NEW PORT RICHEY
In RaeAnna Saks' one-story house, only one room contains no cats: the kitchen. Cats cover every other surface, from the cushy futon in the TV room to the jungle gym of scratching posts in the living room to the shelves in Saks' bedroom closet.
Eight pairs of cat eyes and the faint but unmistakable smell of cat urine greet visitors in the front hall. Through the doorways on the left and right, more cats — some fluffy, some smooth, some yellow, some black — uncurl themselves to watch newcomers with sleepy interest.
"Welcome to my world," said Saks, 58, on Friday afternoon, ushering a sleek brown cat away from the front door and telling him not to enter the kitchen. As she walks from one room to the next, dozens of cats watch her from shelves and chairs, push their faces into her hands and swirl around her feet, meowing and crunching on kibbles. She speaks to them as if they are toddlers, naughty but adorable.
Saks' house doubles as a nonprofit cat shelter she calls The Little Cats Rescue. She has 95 cats, all of which she found on her doorstep or on the street or took from owners who could no longer care for them — and she has until Thursday to bring that number down to 50.
Eight years ago, Saks and her cats moved into her current home off Thys Road from a condo in Tarpon Springs, hoping the agricultural zoning of her new house would allow her to keep as many cats as needed rescuing. Instead, Pasco County authorities told her she had to apply for a special exception to house more than nine, the normal limit for cats in a residence.
After spending about $3,000, Saks won an appeal to the county board of commissioners, which granted her a limit of 50 cats a little over a year ago. The county gave her just over six months to bring her numbers down from the original 120 to 50, and inspectors will be back Thursday to count cat heads and to issue a $500 citation if she has more than 50, a number authorities arrived at by giving her a certain number of cats per room.
"Who came up with that number?" Saks said. "Shouldn't I be the one to decide how many I can handle?"
Saks says that because her shelter will only euthanize cats if they are aggressive to humans or beyond medical help — she says none of her current cats are — she sees no quick way of getting rid of 45 cats. Though she hopes some will be adopted through the local PetSmart, where she and her volunteers bring cats every day for potential adopters to see, adoptions have slowed dramatically with the economy.
"They tell me to send them to the county shelter," Saks said. "I'm like, 'Why, so you can kill them?' "
Citing county animal shelter records, she says it euthanized 40 cats a day last year. Rather than have her cats suffer the same fate, she will send some of them to foster homes.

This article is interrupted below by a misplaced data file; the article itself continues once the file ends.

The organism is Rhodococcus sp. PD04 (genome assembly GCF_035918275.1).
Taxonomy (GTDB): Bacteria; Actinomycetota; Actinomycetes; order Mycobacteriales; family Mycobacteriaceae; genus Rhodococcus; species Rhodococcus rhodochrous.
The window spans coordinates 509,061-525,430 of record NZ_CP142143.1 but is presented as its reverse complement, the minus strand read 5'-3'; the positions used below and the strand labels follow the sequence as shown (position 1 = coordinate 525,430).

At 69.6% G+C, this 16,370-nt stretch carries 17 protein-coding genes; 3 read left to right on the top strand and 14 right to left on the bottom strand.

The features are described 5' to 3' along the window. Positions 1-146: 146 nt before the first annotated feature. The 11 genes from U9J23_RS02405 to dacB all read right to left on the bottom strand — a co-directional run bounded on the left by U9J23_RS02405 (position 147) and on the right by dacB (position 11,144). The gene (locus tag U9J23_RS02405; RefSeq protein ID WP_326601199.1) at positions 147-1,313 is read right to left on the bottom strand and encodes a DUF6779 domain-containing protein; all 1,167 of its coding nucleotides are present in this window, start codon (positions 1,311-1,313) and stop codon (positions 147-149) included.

"It's tough," she added. "It's like taking a fire hose and funneling it through a thimble."
Saks' treatment of the cats isn't the problem — Pasco Animal Services director Denise Hilton says Saks sets the bar for other facilities — but she failed to follow the limits imposed by the board despite the leeway she received from the county, Pasco zoning administrator Deborah Zampetti says. If Saks fights the decision, Zampetti says she may ask the board to revoke the exception. If Saks can cut her numbers or present a realistic plan to reach 50 cats within the next month or so, Zampetti says, the county can work with her.
Even so, with few people willing to pay for new pets and kitten season in full swing, Saks may be facing a problem with no solution. Hilton suggests that Saks expand her adoption advertising to other pet stores or take more cats to local shelters, but she acknowledges that most shelters will not have the space for extra animals. In May, the Pasco animal shelter took in 737 cats, Hilton said.
The only way to counter cat overpopulation, Saks and Hilton agree, is for owners to spay or neuter their pets.
Saks, who used to work in real estate, shakes her head in disbelief when she hears of irresponsible owners: People who fail to sterilize their cats, who let them roam where they could fall prey to coyotes, or who take cats in but end up abandoning them. It's The Little Cat Rescue and other shelters that find these cats.
Nearly all of Saks' 95 cats, many of whom are named after baseball players or literary characters, have unusual rescue stories. Brava was found chasing a pitbull down Little Road; Romeo howled for days outside Saks' bedroom window; Stella clung to Saks' screen door as a 3-month-old kitten after her mother was hit by a car; Mr. Blue, a Russian Blue who loves sitting in people's laps, survived a urinary tract disease known as chronic cystitis.
Saks works 12 hours a day, seven days a week, spending her mornings refilling the cats' food and water and her afternoons tending to the sick ones, manning the phone, taking cats to PetSmart and coordinating the nonprofit. She bought $11,000 worth of cat food last year, and relies on donations and volunteers to keep the shelter running.
But many would-be adopters don't meet her standards of care, and many cats do not have good chances of being adopted. There's George, who was dumped on Saks' doorstep and who likes to chew electrical wires; there's Aphrodite, whom Saks rescued from the jaws of a Rottweiler while Aphrodite was giving birth to seven kittens; there's Raja, who likes "to pee inappropriately."
What she dreams of is a free environment, maybe a house, that is zoned commercially, allowing her to keep as many cats as she finds and bring potential adopters to see them in a comfortable environment.
"If we had a place where people can come and go, we'd get way more cats adopted," she said. "I'd love nothing more than to have fewer cats, but they're going to die or end up on the street."